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Atlanta: AJC— An Author's Tribute to Atlanta Writer: Anne Rivers Siddons by Patti Callahan Henry

Updated: May 6, 2021


First Person: How author Anne Rivers Siddons saved me


When Atlanta writer Anne Rivers Siddons died Wednesday at age 83, she left a legacy of 19 novels, and of countless writers whom she has inspired. Patti Callahan Henry is one of those writers.

There are books you discover at the moment in your life when you need them the most, for nourishment or encouragement, or when it’s time to weep or heal. For me, Anne Rivers Siddons books are those exactly. Her novels shaped and influenced my imagination, cracked me open to understand the power of story.


It wasn’t just her stories that softened the edges of my guarded heart. Yes, the novels are beautiful but it was also the way she used words as if they were hers alone and no one else was given permission to manipulate them the way she could, a kind of magic she was granted at birth. We, as mortals, had the same alphabet and vocabulary in our lives but were unable to put them together this way, this Anne-Way.


I was a freshman in college, lost but pretending to be found. I was a girl trying on different personalities to see which one fit best: Sorority girl with the pink ribbon? College-football-recruiter serious in the orange and blue polyester uniform? Nursing student on the honor roll? Book Worm? Party Girl? I was all of the above and swinging wildly between each one, a pendulum that never rested, and yet there was one stabilizing force in my life, one thing I never abandoned: reading.


I was an obsessive, addicted reader, and the world disappeared as soon as I opened a book. That year that I picked up “Fox’s Earth” and read it in one sitting. What was this? This kind of story where words came alive like a river or took flight like a mythical creature? Anne Rivers Siddons: I wanted to know everything there was to know about her.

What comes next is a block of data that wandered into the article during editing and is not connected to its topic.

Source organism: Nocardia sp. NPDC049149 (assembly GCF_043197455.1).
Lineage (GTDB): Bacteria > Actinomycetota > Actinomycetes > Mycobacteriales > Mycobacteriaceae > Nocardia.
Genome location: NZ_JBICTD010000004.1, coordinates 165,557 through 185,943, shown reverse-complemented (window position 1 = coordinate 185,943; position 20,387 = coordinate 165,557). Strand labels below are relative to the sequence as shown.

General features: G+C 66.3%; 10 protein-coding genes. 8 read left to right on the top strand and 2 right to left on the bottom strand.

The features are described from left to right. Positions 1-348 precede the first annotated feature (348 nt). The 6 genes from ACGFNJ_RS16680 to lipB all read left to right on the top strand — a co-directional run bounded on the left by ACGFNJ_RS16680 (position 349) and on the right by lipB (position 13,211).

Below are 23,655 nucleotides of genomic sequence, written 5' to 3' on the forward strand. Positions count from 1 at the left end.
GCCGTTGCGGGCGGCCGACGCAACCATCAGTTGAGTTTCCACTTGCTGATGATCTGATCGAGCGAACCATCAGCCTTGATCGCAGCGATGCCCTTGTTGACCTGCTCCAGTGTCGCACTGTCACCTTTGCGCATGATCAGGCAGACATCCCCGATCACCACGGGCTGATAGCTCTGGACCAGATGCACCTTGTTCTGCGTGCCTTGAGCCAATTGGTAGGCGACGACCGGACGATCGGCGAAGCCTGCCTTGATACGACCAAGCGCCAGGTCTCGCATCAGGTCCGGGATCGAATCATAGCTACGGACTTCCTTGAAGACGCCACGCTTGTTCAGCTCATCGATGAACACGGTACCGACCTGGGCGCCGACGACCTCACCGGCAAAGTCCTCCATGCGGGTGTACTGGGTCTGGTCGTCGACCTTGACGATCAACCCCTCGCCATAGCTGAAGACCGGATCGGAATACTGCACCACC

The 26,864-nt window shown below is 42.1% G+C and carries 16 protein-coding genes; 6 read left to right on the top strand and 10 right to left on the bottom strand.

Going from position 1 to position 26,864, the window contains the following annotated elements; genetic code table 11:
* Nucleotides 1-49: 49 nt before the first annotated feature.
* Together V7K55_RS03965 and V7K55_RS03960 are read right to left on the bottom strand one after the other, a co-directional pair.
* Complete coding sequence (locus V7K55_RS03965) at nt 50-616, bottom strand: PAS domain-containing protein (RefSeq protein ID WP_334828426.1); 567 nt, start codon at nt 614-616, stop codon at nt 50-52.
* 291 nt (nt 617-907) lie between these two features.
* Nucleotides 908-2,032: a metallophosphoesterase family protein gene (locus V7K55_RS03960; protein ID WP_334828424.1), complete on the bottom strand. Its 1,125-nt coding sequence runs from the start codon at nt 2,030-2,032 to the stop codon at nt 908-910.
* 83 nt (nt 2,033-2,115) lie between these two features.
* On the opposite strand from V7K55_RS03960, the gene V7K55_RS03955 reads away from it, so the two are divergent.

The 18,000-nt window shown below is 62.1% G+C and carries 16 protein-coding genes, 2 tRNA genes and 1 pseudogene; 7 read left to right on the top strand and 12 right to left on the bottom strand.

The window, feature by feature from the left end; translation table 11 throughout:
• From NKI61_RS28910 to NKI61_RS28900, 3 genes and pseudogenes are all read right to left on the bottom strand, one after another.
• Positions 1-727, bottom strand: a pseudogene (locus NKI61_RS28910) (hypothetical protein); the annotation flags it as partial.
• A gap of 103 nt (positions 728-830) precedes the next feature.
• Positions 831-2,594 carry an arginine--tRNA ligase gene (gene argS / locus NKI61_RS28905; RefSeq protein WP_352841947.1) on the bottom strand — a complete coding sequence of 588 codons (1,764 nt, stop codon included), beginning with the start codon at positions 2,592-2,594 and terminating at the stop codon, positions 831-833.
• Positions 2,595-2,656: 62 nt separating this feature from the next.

At that time in my life, before Google and social media, authors were unapproachable, ethereal and not quite real. They were fancy photographs on the back of book covers, not real people, just images and ideas as fictional as their stories. But Anne? She seemed like she might be real. She went to Auburn University, just as I did. She was in a sorority and she wrote and I was also doing both those things. She lived in Atlanta, only a few hours away.

Maybe writing was a real thing that women did for a living, or did because they were good at it, No! Because they were great at it.


I started following her like a groupie. She never knew this, but I did. First I went back and read the other books she’d written before “Fox’s Earth.”


Then after I’d graduated from college and was working as a nurse in Atlanta, “Peachtree Road” came out. Then “King’s Oak” — a book that irrevocably altered something inside me that I still can’t identify. Without any way to meet her or know her, I did what I’ve been doing my whole